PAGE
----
University of Michigan Health System. "Depression drug may relieve pain from breast cancer treatment." ScienceDaily. ScienceDaily, 11 December 2010. <www.sciencedaily.com/releases/2010/12/101211201847.htm>.
University of Michigan Health System. (2010, December 11). Depression drug may relieve pain from breast cancer treatment. ScienceDaily. Retrieved December 19, 2014 from www.sciencedaily.com/releases/2010/12/101211201847.htm
University of Michigan Health System. "Depression drug may relieve pain from breast cancer treatment." ScienceDaily. www.sciencedaily.com/releases/2010/12/101211201847.htm (accessed December 19, 2014).

Share This


More From ScienceDaily



More Health & Medicine News

Friday, December 19, 2014

Featured Research

from universities, journals, and other organizations


Featured Videos

from AP, Reuters, AFP, and other news services

Kids Die While Under Protective Services

Kids Die While Under Protective Services

AP (Dec. 18, 2014) As part of a six-month investigation of child maltreatment deaths, the AP found that hundreds of deaths from horrific abuse and neglect could have been prevented. AP's Haven Daley reports. (Dec. 18) Video provided by AP
Powered by NewsLook.com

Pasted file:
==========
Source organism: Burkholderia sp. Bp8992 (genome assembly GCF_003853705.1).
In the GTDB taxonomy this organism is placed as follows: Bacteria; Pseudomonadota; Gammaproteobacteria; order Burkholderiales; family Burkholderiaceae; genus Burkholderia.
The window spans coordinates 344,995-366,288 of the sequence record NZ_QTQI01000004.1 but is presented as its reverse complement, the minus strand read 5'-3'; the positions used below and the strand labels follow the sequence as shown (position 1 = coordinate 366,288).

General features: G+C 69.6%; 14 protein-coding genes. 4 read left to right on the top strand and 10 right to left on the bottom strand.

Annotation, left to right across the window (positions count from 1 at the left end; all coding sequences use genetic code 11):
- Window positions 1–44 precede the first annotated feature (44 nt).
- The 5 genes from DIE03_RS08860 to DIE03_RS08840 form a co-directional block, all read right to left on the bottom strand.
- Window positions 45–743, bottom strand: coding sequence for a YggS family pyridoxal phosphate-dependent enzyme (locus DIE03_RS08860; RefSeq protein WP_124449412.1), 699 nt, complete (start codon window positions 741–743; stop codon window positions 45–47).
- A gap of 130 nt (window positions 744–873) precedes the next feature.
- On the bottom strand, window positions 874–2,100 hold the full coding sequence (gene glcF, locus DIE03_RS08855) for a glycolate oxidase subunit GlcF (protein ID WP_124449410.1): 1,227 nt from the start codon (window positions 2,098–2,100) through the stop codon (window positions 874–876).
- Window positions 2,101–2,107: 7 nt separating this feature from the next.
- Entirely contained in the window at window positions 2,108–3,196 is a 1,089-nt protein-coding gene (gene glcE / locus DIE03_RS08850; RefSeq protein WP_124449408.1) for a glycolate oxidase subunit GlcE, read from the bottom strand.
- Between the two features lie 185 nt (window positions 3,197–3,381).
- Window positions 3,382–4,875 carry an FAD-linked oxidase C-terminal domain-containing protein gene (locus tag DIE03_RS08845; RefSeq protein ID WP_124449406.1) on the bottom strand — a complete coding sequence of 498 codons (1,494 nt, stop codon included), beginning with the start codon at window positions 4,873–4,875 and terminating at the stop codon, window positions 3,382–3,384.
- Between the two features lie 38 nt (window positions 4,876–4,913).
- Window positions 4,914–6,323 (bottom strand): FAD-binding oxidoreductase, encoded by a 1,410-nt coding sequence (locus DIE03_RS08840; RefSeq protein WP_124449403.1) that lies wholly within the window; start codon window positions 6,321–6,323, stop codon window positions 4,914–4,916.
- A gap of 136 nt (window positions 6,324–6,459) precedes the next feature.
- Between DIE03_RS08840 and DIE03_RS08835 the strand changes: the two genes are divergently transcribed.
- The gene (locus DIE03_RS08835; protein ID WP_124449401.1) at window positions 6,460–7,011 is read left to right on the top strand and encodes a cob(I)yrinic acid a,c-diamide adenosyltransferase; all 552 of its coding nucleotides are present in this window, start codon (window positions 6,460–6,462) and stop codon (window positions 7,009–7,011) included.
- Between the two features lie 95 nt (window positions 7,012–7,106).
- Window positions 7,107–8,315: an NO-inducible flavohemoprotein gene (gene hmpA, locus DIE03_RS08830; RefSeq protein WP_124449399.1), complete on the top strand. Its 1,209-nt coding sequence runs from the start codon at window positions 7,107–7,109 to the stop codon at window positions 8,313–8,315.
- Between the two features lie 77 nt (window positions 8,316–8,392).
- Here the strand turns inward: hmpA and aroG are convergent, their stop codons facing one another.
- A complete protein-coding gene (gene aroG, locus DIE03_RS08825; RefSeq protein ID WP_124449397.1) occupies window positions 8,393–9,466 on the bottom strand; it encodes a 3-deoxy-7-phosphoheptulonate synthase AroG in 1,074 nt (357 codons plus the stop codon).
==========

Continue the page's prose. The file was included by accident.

Dads-To-Be Also Experience Hormone Changes During Pregnancy

Dads-To-Be Also Experience Hormone Changes During Pregnancy

Newsy (Dec. 18, 2014) A study from University of Michigan researchers found that expectant fathers see a decrease in testosterone as the baby's birth draws near. Video provided by Newsy
Powered by NewsLook.com
Prenatal Exposure To Pollution Might Increase Autism Risk

Prenatal Exposure To Pollution Might Increase Autism Risk

Newsy (Dec. 18, 2014) Harvard researchers found children whose mothers were exposed to high pollution levels in the third trimester were twice as likely to develop autism. Video provided by Newsy
Powered by NewsLook.com
UN: Up to One Million Facing Hunger in Ebola-Hit Countries

UN: Up to One Million Facing Hunger in Ebola-Hit Countries

AFP (Dec. 17, 2014) Border closures, quarantines and crop losses in West African nations battling the Ebola virus could lead to as many as one million people going hungry, UN food agencies said on Wednesday. Duration: 00:52 Video provided by AFP
Powered by NewsLook.com

Search ScienceDaily

Number of stories in archives: 140,361

Find with keyword(s):
Enter a keyword or phrase to search ScienceDaily for related topics and research stories.

Save/Print:
Share:

Breaking News:

Strange & Offbeat Stories


Health & Medicine

Mind & Brain

Living & Well

In Other News

... from NewsDaily.com

Science News

Health News

Environment News

Technology News



Save/Print:
Share:

Free Subscriptions


Get the latest science news with ScienceDaily's free email newsletters, updated daily and weekly. Or view hourly updated newsfeeds in your RSS reader:

Get Social & Mobile


Keep up to date with the latest news from ScienceDaily via social networks and mobile apps:

Have Feedback?


Tell us what you think of ScienceDaily -- we welcome both positive and negative comments. Have any problems using the site? Questions?
Mobile: iPhone Android Web
Follow: Facebook Twitter Google+
Subscribe: RSS Feeds Email Newsletters
Latest Headlines Health & Medicine Mind & Brain Space & Time Matter & Energy Computers & Math Plants & Animals Earth & Climate Fossils & Ruins